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Catherine Mayes
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Catherine Mayes

Associate Professor, Musicology

PhD, Cornell University
BMus, McGill University
ARCT, Royal Conservatory of Music

Email
Phone: 801-585-6193
Office: DGH 214
Faculty Page


Research and Teaching Interests

Exoticism, nationalism, and music; music, gender, and class; cross-cultural musical experiences; music as a commodity and social practice; Hungarian Roma music; Viennese musical life; historical dance

Profile

Dr. Catherine Mayes specializes in the music and culture of late eighteenth-century Europe, with a strong focus on Vienna. One strand of her research explores exoticism and national styles in instrumental music, with particular attention to the cultural perceptions and market forces that shaped Western European engagement with Eastern Europe and its music at this time. She has also published on intercultural resonances in Haydn’s opera Lo speziale, on the Schumanns’ educations and their intersection with class and gender, and on music history pedagogy. She is currently completing a book manuscript titled Hungarian Dances in Eighteenth-Century Vienna: Gender, Class, and Cross-Cultural Encounters, which explores how Vienna’s ethnic and cultural diversity shaped its residents’ experiences of music and dance from approximately 1750–1810.

Catherine’s research and teaching have been funded and recognized by numerous grants and awards from the U.S. Department of Education, Cornell University, and the University of Utah. For her article “Eastern European National Music as Concept and Commodity at the Turn of the Nineteenth Century” (February 2014), she won the Westrup Prize from Music & Letters (Oxford University Press) for “an article of particular distinction.” She was the 2018 recipient of the University of Utah College of Fine Arts Faculty Excellence Award in Teaching.

Prior to joining the faculty at the University of Utah in 2012, Catherine taught at Ithaca College, Cornell University, and the University of Notre Dame.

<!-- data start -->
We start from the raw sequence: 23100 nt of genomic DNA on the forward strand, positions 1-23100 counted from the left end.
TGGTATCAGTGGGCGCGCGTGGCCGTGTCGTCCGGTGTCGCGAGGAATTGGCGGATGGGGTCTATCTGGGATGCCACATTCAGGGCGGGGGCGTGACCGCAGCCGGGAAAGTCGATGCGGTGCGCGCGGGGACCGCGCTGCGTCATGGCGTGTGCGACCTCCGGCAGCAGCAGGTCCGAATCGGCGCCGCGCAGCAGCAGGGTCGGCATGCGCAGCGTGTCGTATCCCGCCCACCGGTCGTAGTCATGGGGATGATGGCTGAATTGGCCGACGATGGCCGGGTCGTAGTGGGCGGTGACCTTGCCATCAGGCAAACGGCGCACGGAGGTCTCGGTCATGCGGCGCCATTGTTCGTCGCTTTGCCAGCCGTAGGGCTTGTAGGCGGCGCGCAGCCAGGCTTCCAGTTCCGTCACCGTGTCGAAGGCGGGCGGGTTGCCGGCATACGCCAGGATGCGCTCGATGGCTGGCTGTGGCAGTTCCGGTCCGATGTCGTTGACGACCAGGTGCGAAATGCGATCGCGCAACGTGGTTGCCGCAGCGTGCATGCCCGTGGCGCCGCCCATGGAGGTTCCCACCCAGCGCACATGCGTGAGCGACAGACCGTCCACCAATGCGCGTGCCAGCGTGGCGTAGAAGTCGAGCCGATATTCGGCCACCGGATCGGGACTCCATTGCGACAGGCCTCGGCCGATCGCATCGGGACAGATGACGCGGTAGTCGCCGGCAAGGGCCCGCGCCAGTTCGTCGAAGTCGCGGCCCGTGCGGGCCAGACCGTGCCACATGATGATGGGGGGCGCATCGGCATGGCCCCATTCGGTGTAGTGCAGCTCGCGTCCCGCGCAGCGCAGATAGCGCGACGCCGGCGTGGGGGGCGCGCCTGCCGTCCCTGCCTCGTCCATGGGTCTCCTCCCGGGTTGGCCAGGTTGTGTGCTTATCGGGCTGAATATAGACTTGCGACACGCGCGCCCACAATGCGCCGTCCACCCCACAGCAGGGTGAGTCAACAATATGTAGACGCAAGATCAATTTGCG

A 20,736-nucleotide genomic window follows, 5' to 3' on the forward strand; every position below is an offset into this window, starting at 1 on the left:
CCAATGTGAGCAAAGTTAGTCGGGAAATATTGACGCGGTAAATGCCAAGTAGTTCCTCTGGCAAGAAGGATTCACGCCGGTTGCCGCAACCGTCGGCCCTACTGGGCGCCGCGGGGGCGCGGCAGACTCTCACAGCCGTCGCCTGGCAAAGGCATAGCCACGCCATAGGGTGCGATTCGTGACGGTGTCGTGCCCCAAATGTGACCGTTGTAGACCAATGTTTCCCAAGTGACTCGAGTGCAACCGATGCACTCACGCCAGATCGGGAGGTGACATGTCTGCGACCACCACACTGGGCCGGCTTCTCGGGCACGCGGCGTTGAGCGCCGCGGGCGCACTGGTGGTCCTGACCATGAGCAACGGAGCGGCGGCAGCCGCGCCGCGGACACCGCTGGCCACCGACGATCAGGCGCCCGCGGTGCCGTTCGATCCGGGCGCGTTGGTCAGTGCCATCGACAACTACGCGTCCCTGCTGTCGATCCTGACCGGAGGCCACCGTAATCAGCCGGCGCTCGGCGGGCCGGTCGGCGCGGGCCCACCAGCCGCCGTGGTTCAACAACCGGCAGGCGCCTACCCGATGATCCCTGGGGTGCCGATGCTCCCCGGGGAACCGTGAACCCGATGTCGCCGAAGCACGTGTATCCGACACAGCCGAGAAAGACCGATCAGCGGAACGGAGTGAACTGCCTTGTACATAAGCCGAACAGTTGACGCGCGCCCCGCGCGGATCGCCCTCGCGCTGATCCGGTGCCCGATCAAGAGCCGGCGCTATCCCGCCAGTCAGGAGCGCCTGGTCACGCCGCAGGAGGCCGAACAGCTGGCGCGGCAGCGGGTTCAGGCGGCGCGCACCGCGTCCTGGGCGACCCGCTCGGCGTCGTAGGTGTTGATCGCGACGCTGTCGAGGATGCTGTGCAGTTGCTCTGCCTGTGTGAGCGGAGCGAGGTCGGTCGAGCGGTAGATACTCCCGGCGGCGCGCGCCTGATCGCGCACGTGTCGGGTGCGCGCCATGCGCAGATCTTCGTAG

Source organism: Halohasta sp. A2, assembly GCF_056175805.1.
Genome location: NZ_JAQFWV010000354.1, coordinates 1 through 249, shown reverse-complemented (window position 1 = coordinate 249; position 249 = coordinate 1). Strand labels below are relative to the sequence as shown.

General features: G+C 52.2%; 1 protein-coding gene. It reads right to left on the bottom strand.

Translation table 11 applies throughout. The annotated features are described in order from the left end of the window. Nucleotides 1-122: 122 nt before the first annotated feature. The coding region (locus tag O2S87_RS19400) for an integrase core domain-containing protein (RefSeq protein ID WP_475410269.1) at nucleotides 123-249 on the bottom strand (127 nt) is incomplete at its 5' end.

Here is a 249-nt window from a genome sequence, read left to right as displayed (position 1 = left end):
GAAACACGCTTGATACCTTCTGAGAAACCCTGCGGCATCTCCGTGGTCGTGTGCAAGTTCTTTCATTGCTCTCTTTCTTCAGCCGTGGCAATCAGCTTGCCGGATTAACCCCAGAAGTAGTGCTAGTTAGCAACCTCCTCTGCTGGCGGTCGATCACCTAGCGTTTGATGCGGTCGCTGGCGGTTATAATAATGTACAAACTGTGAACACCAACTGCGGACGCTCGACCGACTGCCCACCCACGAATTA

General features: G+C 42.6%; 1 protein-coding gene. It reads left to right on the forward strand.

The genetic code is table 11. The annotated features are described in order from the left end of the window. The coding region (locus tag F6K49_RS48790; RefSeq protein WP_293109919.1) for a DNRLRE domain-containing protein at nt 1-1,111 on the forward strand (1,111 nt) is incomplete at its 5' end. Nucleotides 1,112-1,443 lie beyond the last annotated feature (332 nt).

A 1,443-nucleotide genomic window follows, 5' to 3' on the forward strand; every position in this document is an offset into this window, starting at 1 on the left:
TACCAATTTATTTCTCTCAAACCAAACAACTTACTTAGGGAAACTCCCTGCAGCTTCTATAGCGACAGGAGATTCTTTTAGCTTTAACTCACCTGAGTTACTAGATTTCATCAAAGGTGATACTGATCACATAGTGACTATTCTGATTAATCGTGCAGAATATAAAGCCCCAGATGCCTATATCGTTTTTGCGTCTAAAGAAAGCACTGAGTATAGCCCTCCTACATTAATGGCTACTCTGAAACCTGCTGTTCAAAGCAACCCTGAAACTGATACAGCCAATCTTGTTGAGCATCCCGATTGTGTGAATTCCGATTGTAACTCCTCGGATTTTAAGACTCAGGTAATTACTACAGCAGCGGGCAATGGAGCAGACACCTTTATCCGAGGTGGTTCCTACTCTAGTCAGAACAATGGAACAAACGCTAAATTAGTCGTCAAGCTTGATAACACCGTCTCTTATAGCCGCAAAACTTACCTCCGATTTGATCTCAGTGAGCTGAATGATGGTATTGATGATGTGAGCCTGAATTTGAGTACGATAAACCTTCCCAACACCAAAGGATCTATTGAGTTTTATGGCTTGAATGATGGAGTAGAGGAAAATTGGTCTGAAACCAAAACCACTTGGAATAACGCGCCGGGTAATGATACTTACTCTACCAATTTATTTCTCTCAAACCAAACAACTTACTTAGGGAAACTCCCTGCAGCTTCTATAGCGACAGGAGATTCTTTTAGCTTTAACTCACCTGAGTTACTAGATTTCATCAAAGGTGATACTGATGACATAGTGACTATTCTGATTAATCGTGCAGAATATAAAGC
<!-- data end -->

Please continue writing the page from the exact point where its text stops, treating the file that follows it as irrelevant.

Recent Courses Taught

  • Music and National Identity (graduate seminar)
  • Exoticism in Music (graduate seminar)
  • Classical Music (undergraduate/graduate survey course)
  • Music History Survey II: The Mid-18th through the Late 19th Centuries (undergraduate core course)

Selected Publications

Books

Hungarian Dances in Eighteenth-Century Vienna: Gender, Class, and Cross-Cultural Encounters, manuscript in preparation

Consuming Music: Individuals, Institutions, Communities, 1730–1830, ed. Emily H. Green and Catherine Mayes, Eastman Studies in Music no. 138 (Rochester: University of Rochester Press, 2017)

Articles and Book Chapters

“Education,” in Clara and Robert Schumann in Context, ed. Joe Davies and Roe-Min Kok (Cambridge: Cambridge University Press, forthcoming)

“‘Salamelica’: New Thoughts on Volpino and His Aria in Act III of Lo speziale,” Eighteenth-Century Music 17/1 (March 2020): 73–85

“Exoticism,” in The Cambridge Haydn Encyclopedia, ed. Caryl Clark and Sarah Day-O’Connell (Cambridge: Cambridge University Press, 2019), 116–118

“Nationalism and Cosmopolitanism,” in The Cambridge Haydn Encyclopedia, ed. Caryl Clark and Sarah Day-O’Connell (Cambridge: Cambridge University Press, 2019), 236–237

“A Version of Guided Notetaking for Use in Music History Courses: Fostering Engagement and Achievement through Critical Thinking and Writing,” Journal of Music History Pedagogy 8/2 (Spring 2018): 208–227

“Introduction,” in Consuming Music: Individuals, Institutions, Communities, 1730–1830, Eastman Studies in Music no. 138 (Rochester: University of Rochester Press, 2017), 1–10 (co-authored with Emily H. Green)

“In Vienna ‘Only Waltzes Get Printed’: The Decline and Transformation of the Contredanse Hongroise in the Early Nineteenth Century,” in Consuming Music: Individuals, Institutions, Communities, 1730–1830, Eastman Studies in Music no. 138 (Rochester: University of Rochester Press, 2017), 154–175

“Turkish and Hungarian-Gypsy Styles,” in The Oxford Handbook of Topic Theory, ed. Danuta Mirka (Oxford: Oxford University Press, 2014), 214–237

“Eastern European National Music as Concept and Commodity at the Turn of the Nineteenth Century,” Music & Letters 95/1 (February 2014): 70–91

“Reconsidering an Early Exoticism: Viennese Adaptations of Hungarian-Gypsy Music around 1800,” Eighteenth-Century Music 6/2 (September 2009): 161–181

Last Updated: 9/15/22